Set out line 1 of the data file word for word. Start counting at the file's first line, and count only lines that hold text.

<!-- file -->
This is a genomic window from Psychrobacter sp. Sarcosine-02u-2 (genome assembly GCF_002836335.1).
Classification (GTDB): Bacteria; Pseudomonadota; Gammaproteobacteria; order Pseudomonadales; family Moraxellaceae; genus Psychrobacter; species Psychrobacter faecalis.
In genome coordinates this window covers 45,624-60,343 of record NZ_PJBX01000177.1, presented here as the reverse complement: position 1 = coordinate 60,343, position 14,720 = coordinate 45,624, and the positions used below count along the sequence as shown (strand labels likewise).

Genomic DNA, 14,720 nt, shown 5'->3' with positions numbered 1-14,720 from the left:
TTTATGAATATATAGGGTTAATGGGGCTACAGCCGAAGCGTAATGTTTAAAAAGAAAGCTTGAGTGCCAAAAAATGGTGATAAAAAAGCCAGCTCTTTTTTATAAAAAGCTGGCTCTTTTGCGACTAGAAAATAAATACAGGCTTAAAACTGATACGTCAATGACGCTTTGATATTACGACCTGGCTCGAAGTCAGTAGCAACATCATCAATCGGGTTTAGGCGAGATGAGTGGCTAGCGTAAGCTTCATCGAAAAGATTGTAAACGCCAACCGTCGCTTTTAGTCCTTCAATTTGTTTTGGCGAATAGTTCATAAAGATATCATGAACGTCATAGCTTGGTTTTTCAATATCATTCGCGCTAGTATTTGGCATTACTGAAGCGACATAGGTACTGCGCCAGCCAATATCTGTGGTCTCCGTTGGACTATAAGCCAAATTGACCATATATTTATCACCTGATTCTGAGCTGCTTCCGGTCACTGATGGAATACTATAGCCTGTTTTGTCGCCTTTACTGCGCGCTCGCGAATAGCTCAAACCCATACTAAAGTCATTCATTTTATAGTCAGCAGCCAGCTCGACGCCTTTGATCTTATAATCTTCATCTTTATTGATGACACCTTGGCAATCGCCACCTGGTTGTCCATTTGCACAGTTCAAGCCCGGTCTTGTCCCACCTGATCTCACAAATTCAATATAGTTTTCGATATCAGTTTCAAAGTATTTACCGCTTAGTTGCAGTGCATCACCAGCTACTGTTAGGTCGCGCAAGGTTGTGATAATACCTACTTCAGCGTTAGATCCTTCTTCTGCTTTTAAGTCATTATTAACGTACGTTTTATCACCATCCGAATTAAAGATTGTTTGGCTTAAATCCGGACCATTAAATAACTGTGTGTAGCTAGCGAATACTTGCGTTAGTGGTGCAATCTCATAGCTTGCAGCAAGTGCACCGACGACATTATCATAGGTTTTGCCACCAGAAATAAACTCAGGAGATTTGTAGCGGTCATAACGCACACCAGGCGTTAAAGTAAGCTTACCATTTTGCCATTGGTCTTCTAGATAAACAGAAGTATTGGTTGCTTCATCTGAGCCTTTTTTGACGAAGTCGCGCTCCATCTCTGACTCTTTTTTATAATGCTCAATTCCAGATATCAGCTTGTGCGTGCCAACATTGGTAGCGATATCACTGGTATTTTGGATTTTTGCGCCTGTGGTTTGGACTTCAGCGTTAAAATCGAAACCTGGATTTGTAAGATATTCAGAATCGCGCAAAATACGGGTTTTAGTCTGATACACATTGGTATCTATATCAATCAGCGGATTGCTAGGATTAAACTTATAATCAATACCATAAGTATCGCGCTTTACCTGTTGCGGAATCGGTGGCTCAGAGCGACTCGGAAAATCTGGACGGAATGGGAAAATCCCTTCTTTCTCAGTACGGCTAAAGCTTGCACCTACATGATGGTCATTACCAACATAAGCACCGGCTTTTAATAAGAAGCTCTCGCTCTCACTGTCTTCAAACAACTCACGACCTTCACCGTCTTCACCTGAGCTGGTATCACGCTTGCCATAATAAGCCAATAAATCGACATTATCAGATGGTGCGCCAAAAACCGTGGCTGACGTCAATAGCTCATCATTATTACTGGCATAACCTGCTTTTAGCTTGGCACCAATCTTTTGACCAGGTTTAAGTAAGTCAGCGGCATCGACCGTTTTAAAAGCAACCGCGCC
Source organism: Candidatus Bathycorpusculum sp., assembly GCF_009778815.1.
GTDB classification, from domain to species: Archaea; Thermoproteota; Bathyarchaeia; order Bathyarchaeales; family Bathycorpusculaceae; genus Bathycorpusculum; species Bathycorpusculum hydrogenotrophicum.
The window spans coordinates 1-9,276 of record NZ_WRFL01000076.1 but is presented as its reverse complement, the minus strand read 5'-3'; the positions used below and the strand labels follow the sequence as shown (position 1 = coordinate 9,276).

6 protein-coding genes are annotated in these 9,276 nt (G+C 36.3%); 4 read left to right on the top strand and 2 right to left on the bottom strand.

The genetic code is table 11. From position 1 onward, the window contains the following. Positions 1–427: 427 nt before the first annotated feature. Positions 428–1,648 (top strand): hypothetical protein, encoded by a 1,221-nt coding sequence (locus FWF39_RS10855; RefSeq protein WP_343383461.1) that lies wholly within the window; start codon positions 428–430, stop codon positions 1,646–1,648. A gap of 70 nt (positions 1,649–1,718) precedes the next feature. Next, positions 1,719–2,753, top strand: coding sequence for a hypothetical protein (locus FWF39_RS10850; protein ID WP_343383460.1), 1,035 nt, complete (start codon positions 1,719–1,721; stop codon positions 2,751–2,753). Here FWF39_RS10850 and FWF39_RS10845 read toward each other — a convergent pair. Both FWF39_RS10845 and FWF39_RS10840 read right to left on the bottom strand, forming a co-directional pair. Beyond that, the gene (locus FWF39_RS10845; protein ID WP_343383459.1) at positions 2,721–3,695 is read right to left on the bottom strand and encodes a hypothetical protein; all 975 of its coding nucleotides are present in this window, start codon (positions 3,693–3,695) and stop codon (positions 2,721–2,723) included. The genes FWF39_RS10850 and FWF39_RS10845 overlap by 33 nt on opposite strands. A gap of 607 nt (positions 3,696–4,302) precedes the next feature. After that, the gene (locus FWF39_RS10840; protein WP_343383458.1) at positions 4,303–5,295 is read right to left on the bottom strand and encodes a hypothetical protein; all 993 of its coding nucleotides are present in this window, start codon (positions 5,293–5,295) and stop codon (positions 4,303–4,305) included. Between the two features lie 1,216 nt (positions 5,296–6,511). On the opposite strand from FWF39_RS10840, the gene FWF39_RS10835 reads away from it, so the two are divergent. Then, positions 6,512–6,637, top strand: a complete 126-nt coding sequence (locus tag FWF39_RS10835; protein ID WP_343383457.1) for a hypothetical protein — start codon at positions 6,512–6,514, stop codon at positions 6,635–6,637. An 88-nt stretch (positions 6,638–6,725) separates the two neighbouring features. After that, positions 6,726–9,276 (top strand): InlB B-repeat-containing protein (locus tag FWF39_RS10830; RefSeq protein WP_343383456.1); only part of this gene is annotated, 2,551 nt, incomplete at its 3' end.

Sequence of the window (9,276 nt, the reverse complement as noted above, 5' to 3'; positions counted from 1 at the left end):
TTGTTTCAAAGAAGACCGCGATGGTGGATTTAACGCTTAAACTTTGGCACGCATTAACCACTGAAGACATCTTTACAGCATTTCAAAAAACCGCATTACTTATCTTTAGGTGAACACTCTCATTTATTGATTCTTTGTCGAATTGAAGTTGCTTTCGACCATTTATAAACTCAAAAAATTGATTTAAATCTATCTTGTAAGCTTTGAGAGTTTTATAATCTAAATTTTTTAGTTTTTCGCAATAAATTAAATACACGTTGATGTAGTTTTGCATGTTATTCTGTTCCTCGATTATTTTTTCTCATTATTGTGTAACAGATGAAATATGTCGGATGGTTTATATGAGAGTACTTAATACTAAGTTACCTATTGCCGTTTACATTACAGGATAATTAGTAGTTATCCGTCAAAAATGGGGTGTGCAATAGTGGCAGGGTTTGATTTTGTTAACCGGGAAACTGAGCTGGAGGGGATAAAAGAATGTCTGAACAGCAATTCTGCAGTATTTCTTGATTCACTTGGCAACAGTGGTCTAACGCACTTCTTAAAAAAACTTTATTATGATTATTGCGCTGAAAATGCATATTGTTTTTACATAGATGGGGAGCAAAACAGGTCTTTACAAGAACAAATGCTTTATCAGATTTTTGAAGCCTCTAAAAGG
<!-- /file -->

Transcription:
This is a genomic window from Psychrobacter sp. Sarcosine-02u-2 (genome assembly GCF_002836335.1).